Sunday, September 18, 2011

What’s Changed in America Since the Revolution?

Of course, many things have changed in America—technical things come instantly to mind. But the things that come to my mind as most important, are the things having to do with the basic attitudes, values, and abilities of our people. As an example, many have commented on the difference between the beliefs, purposes, and values between the founding fathers and the present day politicians who run our United States.

Many books are in print, which would seek to tell us that the founders of America were self-seeking bigots who had no altruistic purposes in mind when they wrote the Declaration of Independence and our Constitution. The books propounding these views began to appear in 1896 in an essay called “The Political Depravity of the Founding Fathers,” by John Bach McMaster. These books and writings continued for more than a century and seriously called into question even the things we take for granted about the founders’ desire to seek the democratic will of the people in establishing a representative form of government. In particular, many writers have claimed that the founders were not Christian to any great extent. They are said to have established a government completely separate from Christian faith and practice.

On the other hand, writings are in print, which tend to paint the founding fathers as near perfect, demigods with only the good of the country at heart. The truth is somewhere between these two extremes.

Gordon Wood, a professor of history at Brown University has written a book entitled "Revolutionary Characters, What Made the Founders Different." In that book, he points out that the founding fathers of our country were strongly influenced by the culture and the intellectual forces of their day. They were sons of the enlightenment. They sought to establish a country where freedom would prevail and where civil society would rein without hostile and harmful influences to destroy the hopes and aspirations of men and women of good intention. They appealed to reason as a foundational building block. They were always aware of a higher law than the "natural law" or "common law" of their day,i.e., the implicit and explicit laws of the Bible. . They strove to epitomize good manners and good faith among their co-workers in this project of establishing a new nation. For the most part, they would act in a respectable and honorable way toward those around them; and they always tried to leave the impression of being gentlemen in their actions.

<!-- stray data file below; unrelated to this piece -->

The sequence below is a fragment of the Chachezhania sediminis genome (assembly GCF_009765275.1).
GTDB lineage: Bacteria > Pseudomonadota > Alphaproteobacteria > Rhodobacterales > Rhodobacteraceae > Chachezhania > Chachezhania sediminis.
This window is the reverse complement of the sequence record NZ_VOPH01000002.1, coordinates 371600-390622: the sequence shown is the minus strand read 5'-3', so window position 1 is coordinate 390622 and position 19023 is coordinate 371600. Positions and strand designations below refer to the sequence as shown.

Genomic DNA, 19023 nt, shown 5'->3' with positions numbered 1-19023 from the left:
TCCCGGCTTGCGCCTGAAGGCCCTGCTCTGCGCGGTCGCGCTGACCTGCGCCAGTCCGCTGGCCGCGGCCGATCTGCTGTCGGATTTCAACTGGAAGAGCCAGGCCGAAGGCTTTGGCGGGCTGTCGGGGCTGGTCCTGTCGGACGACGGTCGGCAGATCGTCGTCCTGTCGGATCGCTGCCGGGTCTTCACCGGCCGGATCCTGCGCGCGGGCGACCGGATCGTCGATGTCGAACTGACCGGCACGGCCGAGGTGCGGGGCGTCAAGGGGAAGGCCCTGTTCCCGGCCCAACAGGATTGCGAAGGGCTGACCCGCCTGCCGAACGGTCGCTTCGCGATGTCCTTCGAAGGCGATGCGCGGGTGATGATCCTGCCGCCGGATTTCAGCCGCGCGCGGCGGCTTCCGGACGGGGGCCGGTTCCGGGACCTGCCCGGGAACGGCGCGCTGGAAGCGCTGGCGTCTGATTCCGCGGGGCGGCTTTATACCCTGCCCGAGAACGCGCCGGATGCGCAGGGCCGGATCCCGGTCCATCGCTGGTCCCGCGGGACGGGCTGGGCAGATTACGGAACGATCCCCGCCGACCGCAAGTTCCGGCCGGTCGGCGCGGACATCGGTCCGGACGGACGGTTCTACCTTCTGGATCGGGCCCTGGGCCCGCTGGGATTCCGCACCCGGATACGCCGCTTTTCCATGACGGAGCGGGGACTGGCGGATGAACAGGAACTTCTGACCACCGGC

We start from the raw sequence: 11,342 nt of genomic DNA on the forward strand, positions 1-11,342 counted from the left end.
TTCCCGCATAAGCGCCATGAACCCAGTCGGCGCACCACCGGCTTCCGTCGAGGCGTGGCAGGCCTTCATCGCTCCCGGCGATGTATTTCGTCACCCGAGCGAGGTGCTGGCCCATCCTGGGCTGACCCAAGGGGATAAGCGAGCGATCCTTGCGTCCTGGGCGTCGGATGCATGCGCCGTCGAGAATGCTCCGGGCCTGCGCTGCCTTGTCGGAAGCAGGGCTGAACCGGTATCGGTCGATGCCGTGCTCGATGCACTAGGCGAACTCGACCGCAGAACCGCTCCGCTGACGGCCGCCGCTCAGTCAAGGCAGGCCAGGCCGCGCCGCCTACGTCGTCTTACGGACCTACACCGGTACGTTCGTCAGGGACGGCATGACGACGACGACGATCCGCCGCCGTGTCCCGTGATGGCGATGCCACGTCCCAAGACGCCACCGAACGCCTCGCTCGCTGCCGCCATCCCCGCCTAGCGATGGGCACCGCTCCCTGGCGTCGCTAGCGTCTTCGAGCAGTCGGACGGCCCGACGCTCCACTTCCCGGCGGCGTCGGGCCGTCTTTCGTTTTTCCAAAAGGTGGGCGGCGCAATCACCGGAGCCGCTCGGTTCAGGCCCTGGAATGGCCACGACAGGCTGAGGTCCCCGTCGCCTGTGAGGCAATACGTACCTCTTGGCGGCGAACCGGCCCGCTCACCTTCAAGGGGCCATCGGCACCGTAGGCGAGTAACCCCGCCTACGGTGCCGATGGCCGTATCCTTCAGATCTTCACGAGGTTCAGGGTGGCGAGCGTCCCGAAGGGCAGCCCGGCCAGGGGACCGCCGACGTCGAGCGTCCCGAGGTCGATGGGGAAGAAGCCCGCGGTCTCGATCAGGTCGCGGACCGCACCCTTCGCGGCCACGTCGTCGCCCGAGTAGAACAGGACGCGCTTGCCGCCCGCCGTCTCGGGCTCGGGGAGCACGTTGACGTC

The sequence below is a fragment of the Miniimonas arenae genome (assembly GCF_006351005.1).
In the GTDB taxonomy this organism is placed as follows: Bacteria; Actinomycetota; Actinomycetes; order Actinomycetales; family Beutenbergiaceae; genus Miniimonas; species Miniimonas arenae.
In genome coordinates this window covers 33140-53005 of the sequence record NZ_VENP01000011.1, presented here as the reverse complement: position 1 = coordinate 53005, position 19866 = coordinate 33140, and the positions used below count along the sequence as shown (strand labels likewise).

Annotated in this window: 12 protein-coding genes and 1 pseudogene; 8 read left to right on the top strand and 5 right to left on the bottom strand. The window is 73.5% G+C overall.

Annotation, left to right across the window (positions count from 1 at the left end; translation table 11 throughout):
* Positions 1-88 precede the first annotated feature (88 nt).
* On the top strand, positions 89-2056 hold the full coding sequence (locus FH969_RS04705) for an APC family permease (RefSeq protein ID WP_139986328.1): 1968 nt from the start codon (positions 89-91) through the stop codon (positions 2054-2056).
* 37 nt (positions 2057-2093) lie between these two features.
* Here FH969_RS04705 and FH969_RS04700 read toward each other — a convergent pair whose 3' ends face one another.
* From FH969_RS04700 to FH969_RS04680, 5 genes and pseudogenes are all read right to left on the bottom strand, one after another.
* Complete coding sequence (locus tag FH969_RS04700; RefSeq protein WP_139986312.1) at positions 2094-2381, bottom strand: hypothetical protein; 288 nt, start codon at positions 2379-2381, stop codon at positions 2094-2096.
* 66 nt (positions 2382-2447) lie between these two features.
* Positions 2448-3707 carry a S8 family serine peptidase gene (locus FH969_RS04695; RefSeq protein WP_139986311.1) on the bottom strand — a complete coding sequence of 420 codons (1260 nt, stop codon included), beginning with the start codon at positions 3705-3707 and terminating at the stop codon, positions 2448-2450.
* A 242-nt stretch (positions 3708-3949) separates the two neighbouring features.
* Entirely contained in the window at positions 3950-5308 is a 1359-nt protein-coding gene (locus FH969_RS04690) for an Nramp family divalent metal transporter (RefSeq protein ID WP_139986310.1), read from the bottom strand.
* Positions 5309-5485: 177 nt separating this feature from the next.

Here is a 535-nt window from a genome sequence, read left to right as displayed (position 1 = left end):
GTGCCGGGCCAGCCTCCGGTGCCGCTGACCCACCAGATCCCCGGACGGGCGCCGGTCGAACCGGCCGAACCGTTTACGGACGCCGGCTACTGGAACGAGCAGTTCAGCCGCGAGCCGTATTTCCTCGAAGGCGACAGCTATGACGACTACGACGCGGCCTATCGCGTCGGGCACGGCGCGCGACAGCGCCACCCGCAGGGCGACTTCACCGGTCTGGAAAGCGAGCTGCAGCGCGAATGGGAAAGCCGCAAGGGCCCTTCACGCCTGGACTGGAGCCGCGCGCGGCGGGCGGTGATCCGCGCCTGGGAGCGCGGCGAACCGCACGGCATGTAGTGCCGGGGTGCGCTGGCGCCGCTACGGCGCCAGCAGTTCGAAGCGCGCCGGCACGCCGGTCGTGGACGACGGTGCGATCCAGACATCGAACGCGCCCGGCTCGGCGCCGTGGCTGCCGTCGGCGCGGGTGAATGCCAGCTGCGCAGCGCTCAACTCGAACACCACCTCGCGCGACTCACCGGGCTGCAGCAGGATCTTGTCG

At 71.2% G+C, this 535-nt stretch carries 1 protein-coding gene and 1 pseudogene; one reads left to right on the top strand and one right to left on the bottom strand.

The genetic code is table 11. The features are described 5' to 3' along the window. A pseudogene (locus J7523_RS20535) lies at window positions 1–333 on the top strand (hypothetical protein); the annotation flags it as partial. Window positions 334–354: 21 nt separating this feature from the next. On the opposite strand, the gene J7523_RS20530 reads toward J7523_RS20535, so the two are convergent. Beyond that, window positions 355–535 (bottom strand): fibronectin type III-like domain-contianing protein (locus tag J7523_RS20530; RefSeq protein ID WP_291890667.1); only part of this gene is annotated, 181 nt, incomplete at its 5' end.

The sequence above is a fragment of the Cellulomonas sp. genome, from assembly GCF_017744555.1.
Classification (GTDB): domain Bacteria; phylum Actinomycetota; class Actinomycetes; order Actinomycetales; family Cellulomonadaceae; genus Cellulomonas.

The American founders knew well that the polite and sophisticated metropolitan center of the empire was steeped in luxury and corruption. England had sprawling, poverty-ridden cities, over refined manners, gross inequalities of rank, complex divisions of labor, and widespread manufacturing of luxuries, all symptoms of over-advanced social development and social decay. It was said of this society by Samuel Stanhope of Princeton University, “that human society can advance only to a certain point before it becomes corrupted, and begins to decline.” To many, England in the 1760’s and 1770’s seemed to be on the verge of dissolution. The North American colonists who came in direct contact with London were shocked at the notorious ways in which hundreds of thousands of pounds were being spent to buy elections. This “most unbounded licentiousness and utter disregard of virtue” could only end, as it had always had in history, in the destruction of the British Empire. The American founding fathers wanted with all their heart and energy to avoid such a society.

As a result of this motivation, our founders set up a system of government which was, at the time, the beginning of egalitarian democracy. The voices of ordinary white people began to be heard as never before in history. The founders, were, themselves, an elite aristocracy imbued with high ideals and aspirations for the good of the country. What they could not have suspected, however, was that when the voices of the common people were considered, many of their high-sounding ideals would be trampled underfoot; and political preferences, partisan politics, and the influence of social and economic pressure groups would overwhelm much of what they were so valiantly trying to achieve.

We are seeing this effect, today; and the high ideals of our founders will probably never, again, be visible in our American society. It has been posited by knowledgeable observers that as soon as the voting majority see that they can vote themselves significant benefits, they will do so; and social freedom and entrepreneurship will disappear from our society. I fear that those days are upon us.

It is my personal opinion that much of the gain in societal management which was so very salutary to our country in the beginning will never, again, be seen in its pure form. I believe that one reason for this is that the effect of Christian religion will not likely be infused into our behavior and policies as it was in the lives and actions of our founders. Such statements as the one uttered by John Adams, our second President, are not likely in our present day political climate. “The general principles on which the fathers achieved independence were the general principles of Christianity. I will avow that I then believed, and now believe, that those general principles of Christianity are as eternal and immutable as the existence and attributes of God.”

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